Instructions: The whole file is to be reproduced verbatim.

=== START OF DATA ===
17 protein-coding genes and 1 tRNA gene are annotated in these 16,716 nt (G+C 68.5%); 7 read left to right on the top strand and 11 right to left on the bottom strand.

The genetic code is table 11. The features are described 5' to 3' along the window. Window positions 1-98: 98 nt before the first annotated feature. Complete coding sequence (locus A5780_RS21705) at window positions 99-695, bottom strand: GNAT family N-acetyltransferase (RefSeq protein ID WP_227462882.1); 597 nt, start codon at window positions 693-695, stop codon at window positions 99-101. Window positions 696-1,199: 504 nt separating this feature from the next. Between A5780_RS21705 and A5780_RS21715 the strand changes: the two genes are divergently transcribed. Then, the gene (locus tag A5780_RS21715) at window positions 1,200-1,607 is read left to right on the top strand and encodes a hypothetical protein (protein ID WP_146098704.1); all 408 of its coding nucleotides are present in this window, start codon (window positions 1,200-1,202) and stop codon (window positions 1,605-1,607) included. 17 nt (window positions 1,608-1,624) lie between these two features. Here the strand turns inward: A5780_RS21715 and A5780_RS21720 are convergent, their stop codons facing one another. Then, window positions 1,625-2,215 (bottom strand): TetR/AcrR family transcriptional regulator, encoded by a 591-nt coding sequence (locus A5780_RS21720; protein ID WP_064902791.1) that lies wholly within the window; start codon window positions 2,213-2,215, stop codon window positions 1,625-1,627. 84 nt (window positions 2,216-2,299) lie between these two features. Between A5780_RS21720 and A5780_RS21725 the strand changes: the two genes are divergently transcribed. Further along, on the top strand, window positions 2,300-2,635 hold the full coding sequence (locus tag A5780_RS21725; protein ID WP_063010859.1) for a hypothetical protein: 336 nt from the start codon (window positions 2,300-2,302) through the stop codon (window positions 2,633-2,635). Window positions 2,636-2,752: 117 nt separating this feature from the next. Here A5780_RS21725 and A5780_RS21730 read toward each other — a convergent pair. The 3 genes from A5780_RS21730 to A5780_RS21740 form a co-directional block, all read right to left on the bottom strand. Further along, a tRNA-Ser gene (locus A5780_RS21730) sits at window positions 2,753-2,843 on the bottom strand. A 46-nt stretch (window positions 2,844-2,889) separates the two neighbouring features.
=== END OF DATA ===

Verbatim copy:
17 protein-coding genes and 1 tRNA gene are annotated in these 16,716 nt (G+C 68.5%); 7 read left to right on the top strand and 11 right to left on the bottom strand.

The genetic code is table 11. The features are described 5' to 3' along the window. Window positions 1-98: 98 nt before the first annotated feature. Complete coding sequence (locus A5780_RS21705) at window positions 99-695, bottom strand: GNAT family N-acetyltransferase (RefSeq protein ID WP_227462882.1); 597 nt, start codon at window positions 693-695, stop codon at window positions 99-101. Window positions 696-1,199: 504 nt separating this feature from the next. Between A5780_RS21705 and A5780_RS21715 the strand changes: the two genes are divergently transcribed. Then, the gene (locus tag A5780_RS21715) at window positions 1,200-1,607 is read left to right on the top strand and encodes a hypothetical protein (protein ID WP_146098704.1); all 408 of its coding nucleotides are present in this window, start codon (window positions 1,200-1,202) and stop codon (window positions 1,605-1,607) included. 17 nt (window positions 1,608-1,624) lie between these two features. Here the strand turns inward: A5780_RS21715 and A5780_RS21720 are convergent, their stop codons facing one another. Then, window positions 1,625-2,215 (bottom strand): TetR/AcrR family transcriptional regulator, encoded by a 591-nt coding sequence (locus A5780_RS21720; protein ID WP_064902791.1) that lies wholly within the window; start codon window positions 2,213-2,215, stop codon window positions 1,625-1,627. 84 nt (window positions 2,216-2,299) lie between these two features. Between A5780_RS21720 and A5780_RS21725 the strand changes: the two genes are divergently transcribed. Further along, on the top strand, window positions 2,300-2,635 hold the full coding sequence (locus tag A5780_RS21725; protein ID WP_063010859.1) for a hypothetical protein: 336 nt from the start codon (window positions 2,300-2,302) through the stop codon (window positions 2,633-2,635). Window positions 2,636-2,752: 117 nt separating this feature from the next. Here A5780_RS21725 and A5780_RS21730 read toward each other — a convergent pair. The 3 genes from A5780_RS21730 to A5780_RS21740 form a co-directional block, all read right to left on the bottom strand. Further along, a tRNA-Ser gene (locus A5780_RS21730) sits at window positions 2,753-2,843 on the bottom strand. A 46-nt stretch (window positions 2,844-2,889) separates the two neighbouring features.